You can then reload the shell configuration file by running “source ~/.bashrc” and reinstalling/updating npm by running the command “npm install -g npm.”
7. A better way to search for packages
There are a lot of packages available on npm, and this number increases by the day. You might find great packages for use in your environment, but there is a fair share of buggy ones as well. When it comes to packages, npm has a smooth way of handling them. Instead of having to search Github for package repositories, you can simply use features like npms, packages by PageRank or npm Discover. These services allow you to search for commonly used packages that may be beneficial to your development.
8. Managing your dependencies when switching your environment to production
Whenever your project becomes fit for production, you can tag the production-ready version with the flag --production. By doing so, the flag will ignore your dev Dependencies and instead install dependencies, thereby ensuring the development packages and tools you made use of don’t go to the production environment.
9. Outdated dependencies management
You can easily check npm for dependencies that are outdated by running the command “npm outdated”. You can also run this command within your project in order to check which dependencies are outdated, their current version and the latest version available. This makes it easier to manage your environment.
10. Opening the homepage of a package
You can open up the homepage of a package by running the command npm home $specific_package (replace specific_package with package name). You can also check the homepage of packages that are not installed in your project, or globally on your machine.
11. Using npm prune
The command npm prune is an interesting way of finding out which modules or packages are not in your package.json file. It lists the packages, and then removes the packages that had either not been included in the package.json file, or had been npm installed through the -save flag.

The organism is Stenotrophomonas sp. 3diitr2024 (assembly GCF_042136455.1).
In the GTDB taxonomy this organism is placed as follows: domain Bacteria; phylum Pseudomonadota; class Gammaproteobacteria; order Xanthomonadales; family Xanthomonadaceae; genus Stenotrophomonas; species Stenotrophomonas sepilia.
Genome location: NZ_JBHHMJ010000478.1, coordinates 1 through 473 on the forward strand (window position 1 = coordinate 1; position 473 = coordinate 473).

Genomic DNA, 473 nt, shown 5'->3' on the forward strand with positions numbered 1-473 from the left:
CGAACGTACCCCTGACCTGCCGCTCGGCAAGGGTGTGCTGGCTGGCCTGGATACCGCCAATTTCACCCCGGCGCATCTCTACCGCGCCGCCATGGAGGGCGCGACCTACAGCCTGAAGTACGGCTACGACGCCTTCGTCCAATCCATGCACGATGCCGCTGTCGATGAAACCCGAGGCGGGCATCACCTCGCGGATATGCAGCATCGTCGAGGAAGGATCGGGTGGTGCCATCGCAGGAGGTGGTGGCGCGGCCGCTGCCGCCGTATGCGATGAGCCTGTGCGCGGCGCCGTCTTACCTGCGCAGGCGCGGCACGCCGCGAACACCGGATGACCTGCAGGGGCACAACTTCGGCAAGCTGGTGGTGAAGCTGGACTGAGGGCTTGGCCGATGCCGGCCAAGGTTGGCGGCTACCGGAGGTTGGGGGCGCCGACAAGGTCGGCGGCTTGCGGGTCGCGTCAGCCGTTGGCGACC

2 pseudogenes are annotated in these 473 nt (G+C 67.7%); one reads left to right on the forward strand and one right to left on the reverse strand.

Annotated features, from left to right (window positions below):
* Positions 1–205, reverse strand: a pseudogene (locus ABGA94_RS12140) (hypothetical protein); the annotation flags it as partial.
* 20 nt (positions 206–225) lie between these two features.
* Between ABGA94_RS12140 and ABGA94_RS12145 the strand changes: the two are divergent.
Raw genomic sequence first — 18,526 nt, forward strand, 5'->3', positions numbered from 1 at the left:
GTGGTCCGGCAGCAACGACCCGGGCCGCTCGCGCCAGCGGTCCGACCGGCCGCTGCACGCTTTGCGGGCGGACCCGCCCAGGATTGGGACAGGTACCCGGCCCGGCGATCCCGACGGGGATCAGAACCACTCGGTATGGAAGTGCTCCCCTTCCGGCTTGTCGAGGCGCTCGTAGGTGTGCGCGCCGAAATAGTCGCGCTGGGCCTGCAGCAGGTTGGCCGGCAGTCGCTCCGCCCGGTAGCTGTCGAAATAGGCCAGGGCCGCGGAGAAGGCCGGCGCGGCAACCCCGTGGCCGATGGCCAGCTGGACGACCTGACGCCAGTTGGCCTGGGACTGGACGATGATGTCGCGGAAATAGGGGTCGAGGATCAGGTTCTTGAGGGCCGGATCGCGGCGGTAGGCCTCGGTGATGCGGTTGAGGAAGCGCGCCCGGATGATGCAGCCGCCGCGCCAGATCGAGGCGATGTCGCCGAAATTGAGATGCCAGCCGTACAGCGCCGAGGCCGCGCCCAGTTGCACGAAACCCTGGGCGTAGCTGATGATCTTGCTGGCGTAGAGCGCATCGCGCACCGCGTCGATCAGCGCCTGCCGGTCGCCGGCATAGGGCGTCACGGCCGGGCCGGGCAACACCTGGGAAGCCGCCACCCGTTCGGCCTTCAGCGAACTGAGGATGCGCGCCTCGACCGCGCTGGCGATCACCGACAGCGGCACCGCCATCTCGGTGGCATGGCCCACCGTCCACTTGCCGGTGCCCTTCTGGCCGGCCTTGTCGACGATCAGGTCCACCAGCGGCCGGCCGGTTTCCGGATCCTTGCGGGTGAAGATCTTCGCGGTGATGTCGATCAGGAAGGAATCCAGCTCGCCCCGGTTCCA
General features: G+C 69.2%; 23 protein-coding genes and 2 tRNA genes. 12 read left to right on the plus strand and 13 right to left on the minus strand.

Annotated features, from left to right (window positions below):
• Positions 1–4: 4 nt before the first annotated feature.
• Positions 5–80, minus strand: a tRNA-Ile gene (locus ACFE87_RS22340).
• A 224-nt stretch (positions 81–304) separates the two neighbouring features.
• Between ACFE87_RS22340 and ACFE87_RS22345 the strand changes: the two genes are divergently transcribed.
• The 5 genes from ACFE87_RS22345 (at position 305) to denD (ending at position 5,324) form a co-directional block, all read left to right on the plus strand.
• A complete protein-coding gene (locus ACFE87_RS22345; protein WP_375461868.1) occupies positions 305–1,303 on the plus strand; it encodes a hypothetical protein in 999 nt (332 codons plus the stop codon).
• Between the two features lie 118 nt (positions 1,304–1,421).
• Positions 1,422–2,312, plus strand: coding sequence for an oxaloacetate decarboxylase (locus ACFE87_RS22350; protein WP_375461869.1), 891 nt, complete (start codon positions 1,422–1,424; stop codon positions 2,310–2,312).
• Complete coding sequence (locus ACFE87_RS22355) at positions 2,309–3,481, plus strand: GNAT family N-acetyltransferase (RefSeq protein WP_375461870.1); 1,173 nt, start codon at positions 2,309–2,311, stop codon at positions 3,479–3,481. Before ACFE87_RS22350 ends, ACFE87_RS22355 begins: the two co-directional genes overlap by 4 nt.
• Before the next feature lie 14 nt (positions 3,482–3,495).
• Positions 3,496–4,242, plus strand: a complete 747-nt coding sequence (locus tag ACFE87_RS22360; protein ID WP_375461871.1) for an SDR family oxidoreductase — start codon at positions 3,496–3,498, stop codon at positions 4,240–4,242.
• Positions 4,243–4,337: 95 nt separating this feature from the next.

12. Opening a package’s github repository
You can open a package’s Github repo simply by running npm repo $specific_package (replace specific_package with package name). Just like the home command, you don’t need to have the package installed directly in your project or globally on your machine.
13. Allow changes to the default save prefix
You can change the default save prefix for your projects easily by running the command npm config set save-prefix="~". By default, npm uses the caret (^) whenever you install new packages that have save or save-dev flags. The difference between the tilde (~) and the caret (^) is that the tilde installs minor versions which include patches whereas the caret installs major versions (i.e. allows the minor versions to be installed with npm update).
14. Development packages
Sometimes you don’t want to publish packages you are developing directly to the registry. But - you might want to try them out in other projects you may have, by running them from other directories. There’s a simple way to do this. You can run “npm link” while in the package folder, thereby linking it to the global folder.
With that done, you can now use the package in projects by running the command require, or including it in the package.json file.
With these 14 tips, you can now manage your projects effectively using npm. If you have think we missed any points, feel free to let us know in the comments!